Doosan Heavy said it would build four 270,000-kiloliter-class LNG storage tanks and auxiliary installations such as ultra-low temperature pumps. Construction will begin in August for completion in December 2025. Doosan Heavy controls 90 percent of the consortium and the remainder is owned by a domestic builder.
"As demand for storage tanks is expected to increase, we will make efforts to win additional orders," Park In-won, a Doosan Heavy vice president, said in a statement on July 30. He said domestic LNG demand would increase from 46 million tons in 2021 to 53 million tons in 2034."
Korea Gas Corp. (KOGAS), which operates LNG regasification terminals and natural gas pipelines in South Korea, will spend some 3.3 trillion won by 2031 to complete the Dangjin base which is to have ten LNG tanks and other facilities including a pier, supply management stations and bunkering, which is the supplying of fuel for use by ships and includes the shipboard logistics of loading fuel and distributing it among available bunker tanks.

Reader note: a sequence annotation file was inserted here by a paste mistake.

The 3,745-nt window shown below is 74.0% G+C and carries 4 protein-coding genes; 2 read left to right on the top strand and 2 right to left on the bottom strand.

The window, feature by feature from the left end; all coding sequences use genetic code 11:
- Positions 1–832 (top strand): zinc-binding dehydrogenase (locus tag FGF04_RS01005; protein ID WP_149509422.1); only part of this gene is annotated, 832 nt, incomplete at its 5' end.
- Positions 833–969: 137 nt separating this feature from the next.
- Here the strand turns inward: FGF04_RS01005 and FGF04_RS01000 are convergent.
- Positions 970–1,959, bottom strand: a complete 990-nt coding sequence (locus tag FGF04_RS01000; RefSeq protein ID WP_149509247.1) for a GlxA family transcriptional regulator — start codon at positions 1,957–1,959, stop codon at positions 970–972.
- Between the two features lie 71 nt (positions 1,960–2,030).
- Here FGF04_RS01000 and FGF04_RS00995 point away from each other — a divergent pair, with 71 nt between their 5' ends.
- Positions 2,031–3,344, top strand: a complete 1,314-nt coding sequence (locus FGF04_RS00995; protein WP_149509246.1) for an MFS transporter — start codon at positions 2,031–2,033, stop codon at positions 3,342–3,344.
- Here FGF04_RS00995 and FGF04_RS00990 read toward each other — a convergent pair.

South Korea, which is one of the world's three largest LNG importers, runs four LNG bases capable of storing about 11.47 million kiloliters. KOGAS imports about 90 percent of South Korea's LNG needs. Due to a COVID-19 pandemic, LNG imports fell to 35.08 million tons in 2020 from 40.75 million tons in 2019. However, LNG consumption and imports are expected to grow in 2021 due to a government campaign to move away from coal and nuclear power as sources of energy.
The Seoul government revised regulations in June to boost the obligatory stockpile of natural gas from seven days to nine days. The purpose is to get prepared well for unexpected supply shortages to be caused by a rapid increase in demand and disruptions in imports.
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